President Obama signed into law H.R.2576, the Frank R. Lautenberg Chemical Safety for the 21st Century Act last week – named for the late New Jersey Senator who long-championed Toxic Substances Control Act (TSCA) reform.
The final bill increases Federal preemption of State authority to regulate chemicals in certain situations – a key sticking point during negotiations. The Federal preemption was scaled back from what was initially proposed, which allowed the bill to garner broad support. Nonetheless, States and other stakeholders – including NACWA, which weighed in on the bill’s preemption language – will monitor how USEPA implements the bill. The Association will remain alert for any issues POTWs encounter.
The previous TSCA legislation, which dated to 1976, has been widely viewed as ineffectual at regulating new chemicals for many years. The new law provides EPA wider-ranging authority to test and regulate chemicals, and no longer requires the Agency to prove that regulation of a particular chemical for public health or environmental reasons is cost-effective – a requirement that had prevented EPA from bringing even highly-toxic substances under regulation. Questions on TSCA may be directed to Kristina Surfus, Manger, Legislative Affairs or Cynthia Finley, Director, Regulatory Affairs.
EPA Requests NACWA Input on Industrial User Manual
EPA has been working on revising the 1994 Industrial User Sampling & Inspection Manual for POTWs and has requested input from NACWA Member Agencies on its current draft. NACWA’s Pretreatment & Pollution Prevention Committee is currently reviewing the manual and will provide feedback to EPA from the utility perspective. EPA is also getting feedback from state regulators on the manual. Please contact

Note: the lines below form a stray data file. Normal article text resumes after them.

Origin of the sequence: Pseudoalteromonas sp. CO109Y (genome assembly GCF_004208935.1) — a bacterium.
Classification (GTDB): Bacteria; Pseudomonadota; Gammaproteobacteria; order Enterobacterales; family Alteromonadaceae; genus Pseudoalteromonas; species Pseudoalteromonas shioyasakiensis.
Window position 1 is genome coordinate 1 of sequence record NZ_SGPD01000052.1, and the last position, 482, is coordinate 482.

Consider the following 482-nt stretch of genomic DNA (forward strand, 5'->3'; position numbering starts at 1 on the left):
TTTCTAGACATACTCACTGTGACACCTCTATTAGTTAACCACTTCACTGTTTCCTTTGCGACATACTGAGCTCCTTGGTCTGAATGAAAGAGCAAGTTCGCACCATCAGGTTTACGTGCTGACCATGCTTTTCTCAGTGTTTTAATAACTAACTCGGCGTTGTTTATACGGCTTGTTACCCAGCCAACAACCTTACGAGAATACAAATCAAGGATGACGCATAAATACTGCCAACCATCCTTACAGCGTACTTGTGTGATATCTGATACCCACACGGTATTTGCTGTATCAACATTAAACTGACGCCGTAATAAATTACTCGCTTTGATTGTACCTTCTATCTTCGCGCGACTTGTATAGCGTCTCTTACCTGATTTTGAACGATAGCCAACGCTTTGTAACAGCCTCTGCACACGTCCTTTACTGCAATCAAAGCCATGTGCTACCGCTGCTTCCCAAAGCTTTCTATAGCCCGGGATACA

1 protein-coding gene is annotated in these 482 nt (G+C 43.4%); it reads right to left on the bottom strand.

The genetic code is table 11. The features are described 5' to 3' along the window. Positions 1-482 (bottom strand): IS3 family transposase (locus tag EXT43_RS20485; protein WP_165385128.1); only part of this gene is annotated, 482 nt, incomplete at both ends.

, Director, Regulatory Affairs if you are interested in reviewing this manual or if you would like to join the NACWA Pretreatment & Pollution Prevention Committee.
Agricultural Conservation Practices Reduce Nitrogen Loads
A new U.S. Geological Survey (USGS) and U.S. Department of Agriculture (USDA) study demonstrates that agricultural conservation practices in the Upper Mississippi River have reduced nitrogen loads in the basin. The study combined USDA Conservation Effects Assessment Project (CEAP) data with the USGS SPARROW watershed model to measure the potential effects of voluntary conservation practices.
According to the study, the watershed model can detect influences of nonpoint sources and natural processes to quantify the environmental benefits of agricultural conservation practices. The nutrient reductions, ranging from five to 34 percent for nitrogen and from one to 10 percent for phosphorus, reveal that voluntary conservation on agricultural lands is making small improvements in water quality.
Despite investment in conservation measures, the 2015 nitrogen levels in the Gulf of Mexico were the highest they have been since monitoring began in 1997, indicating that current approaches to addressing agricultural contributions do not appear to be enough to address the Gulf of Mexico’s nutrient problem. Clean water utilities are also investing, with greater success, in nutrient reduction strategies.
POTWs Racing Ahead of Agriculture in Making Needed Nutrient Reductions
EPA recently announced that POTWs in the Chesapeake Bay are making fantastic progress in reducing their nutrient discharges, noting that the municipal clean water sector has met its targets 10 years early. At the same time, new reports are showing that agricultural sources in both the Chesapeake Bay and Mississippi River Basin are struggling to reduce their nutrient loading.
This week, The Water Voice explores the implications of these developments, what it means for both the utility and agriculture sectors, and what might come next. Read on to learn more!